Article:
Tis the season for fungi. Yup. I’m thinking about soil, fungus, and compost in these cold fall days. The gifts of the fungi… it’s kind of like the gift of the magi only a little different. 😉
I’ve been sick with some kind of cold virus that was carried home from school, and it knocked me out. So, I’ve been lying in bed thinking a lot more than I usually give myself the time to do. In the worst days of this sickness when I was hacking up a lung and asking for some higher power to rescue me, I kept thinking about something a dear mama friend had just shared with me.
She was telling me about a total sh*t-storm of a day she’d had. And how her son was taking out all his frustration and anxieties on her. She told me about the fight they had and how she felt horrible. And then when she circled back to talk through what had happened with her son, she told him that they both needed to give all that yuck to the earth – that she actually needs it and wants it. It’s what she uses for making the richness for all the good stuff to grow. So instead of dumping the yuck on her, she told her son to give it to the earth.
<BTW – Kudos to my mama friend for circling back, and this wise bit of advice.>
So, as I was laying there in my dark days of sickness, I kept imagining all the sickness leaving my body and going down into the earth. I imagined how the fungal networks would pick up on it first (as they are the most connected), and start sending the word out to all the decomposers. “Hey friends, there’s some new yuck to break down.” The decomposers would get to work on it and start mining it for the richness that could be used for the greater good. And again, the fungal network would come in and help distribute the broken-down goods to those that need it most. Bit by bit, that yuck that had been my struggle would be repurposed into nourishment.
It’s the gifts of the fungi.
They are more like us than plants, actually (though fungi were classified as plants until 1969). Fungi breathe oxygen and exhale carbon dioxide. They also need to eat food from an outside source. They can’t make their own food like plants. But what makes them so fascinatingly similar to us is their life’s purpose. Their passion is to facilitate, connect, and reappropriate energy. They are the earth’s executive assistants. They are the wood wide web – connecting resources with needs for millennia. And we above-grounders forget just how much we can learn from them.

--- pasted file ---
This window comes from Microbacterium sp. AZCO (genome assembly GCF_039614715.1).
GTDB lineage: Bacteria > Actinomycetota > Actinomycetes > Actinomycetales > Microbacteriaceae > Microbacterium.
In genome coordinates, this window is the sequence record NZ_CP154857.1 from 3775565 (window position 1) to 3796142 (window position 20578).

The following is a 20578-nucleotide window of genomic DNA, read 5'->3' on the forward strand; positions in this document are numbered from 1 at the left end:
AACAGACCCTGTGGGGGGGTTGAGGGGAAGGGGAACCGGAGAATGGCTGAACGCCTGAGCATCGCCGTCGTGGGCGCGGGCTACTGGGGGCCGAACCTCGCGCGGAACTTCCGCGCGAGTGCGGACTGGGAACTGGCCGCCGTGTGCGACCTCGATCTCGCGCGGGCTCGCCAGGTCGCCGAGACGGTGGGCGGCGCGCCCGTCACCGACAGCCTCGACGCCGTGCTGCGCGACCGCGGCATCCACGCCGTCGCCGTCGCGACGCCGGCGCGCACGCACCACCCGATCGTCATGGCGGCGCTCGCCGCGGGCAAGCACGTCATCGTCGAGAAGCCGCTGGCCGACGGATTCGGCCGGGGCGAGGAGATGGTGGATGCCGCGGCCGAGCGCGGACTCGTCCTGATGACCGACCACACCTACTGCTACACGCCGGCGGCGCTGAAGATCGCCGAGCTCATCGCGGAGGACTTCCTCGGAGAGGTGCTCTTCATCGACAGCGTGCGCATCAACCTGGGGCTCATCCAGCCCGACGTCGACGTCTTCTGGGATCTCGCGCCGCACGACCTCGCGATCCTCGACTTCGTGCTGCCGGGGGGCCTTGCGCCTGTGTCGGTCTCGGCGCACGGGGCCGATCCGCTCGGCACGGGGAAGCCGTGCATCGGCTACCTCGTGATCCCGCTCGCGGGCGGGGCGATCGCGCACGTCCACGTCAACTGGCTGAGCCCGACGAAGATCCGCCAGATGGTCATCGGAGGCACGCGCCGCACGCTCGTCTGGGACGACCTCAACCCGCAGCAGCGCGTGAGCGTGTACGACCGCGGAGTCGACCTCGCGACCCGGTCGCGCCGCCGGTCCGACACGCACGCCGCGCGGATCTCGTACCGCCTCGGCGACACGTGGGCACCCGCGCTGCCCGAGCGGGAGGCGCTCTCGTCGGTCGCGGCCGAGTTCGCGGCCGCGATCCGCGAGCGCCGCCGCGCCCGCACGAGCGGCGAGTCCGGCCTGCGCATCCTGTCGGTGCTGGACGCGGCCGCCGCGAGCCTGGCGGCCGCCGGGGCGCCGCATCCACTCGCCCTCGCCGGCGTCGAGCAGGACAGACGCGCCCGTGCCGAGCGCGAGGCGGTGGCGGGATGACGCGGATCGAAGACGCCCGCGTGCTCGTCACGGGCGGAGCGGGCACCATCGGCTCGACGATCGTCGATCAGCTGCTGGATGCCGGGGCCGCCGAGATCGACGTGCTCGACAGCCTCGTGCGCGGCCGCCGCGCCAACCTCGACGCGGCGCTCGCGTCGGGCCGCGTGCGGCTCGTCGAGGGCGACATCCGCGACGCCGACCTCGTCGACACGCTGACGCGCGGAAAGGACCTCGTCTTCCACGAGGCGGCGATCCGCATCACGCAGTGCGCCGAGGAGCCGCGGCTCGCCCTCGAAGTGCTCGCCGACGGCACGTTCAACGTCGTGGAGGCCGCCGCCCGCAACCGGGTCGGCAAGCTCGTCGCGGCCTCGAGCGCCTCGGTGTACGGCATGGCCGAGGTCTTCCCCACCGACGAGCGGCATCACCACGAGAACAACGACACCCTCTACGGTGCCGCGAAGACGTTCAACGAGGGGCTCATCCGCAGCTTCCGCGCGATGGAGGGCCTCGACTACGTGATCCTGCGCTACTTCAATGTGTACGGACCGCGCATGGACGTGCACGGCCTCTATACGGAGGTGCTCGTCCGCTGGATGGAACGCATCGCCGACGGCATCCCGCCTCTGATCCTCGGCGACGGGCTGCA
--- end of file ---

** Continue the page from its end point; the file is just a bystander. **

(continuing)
We forget that we can lean on the fungi too, like my sweet friend reminder her son. We need to give our yuck to the fungi to process and redistribute. The fungus doesn’t try to carry it all herself. Instead, she knows her community and leans on them. She connects resources with needs. And she sees that one woman’s trash is another’s treasure. Nothing is gone to waste.
I have a beautiful piece of artwork by the amazing Molly Costello over my desk. In it there are these wise words, “Perhaps the teachers that we are in need of most are speaking to use not so much with words as we commonly utilize them, but in quiet languages somewhere deep within our knowing.” I believe this is true.
We speak the language of the fungi, but we have grown so far removed that we forget how deeply we are connected to one another. That language still lives in us. We are kin to the fungi after all. The next time you find that you have been carrying all your yuck yourself, or dumping it on others, go ahead and lay it down on the earth. She wants it. Your fungal friends will know what to do with it. And while you’re at it, go ahead and ask for the help you need. You are supported.
With gratitude and love.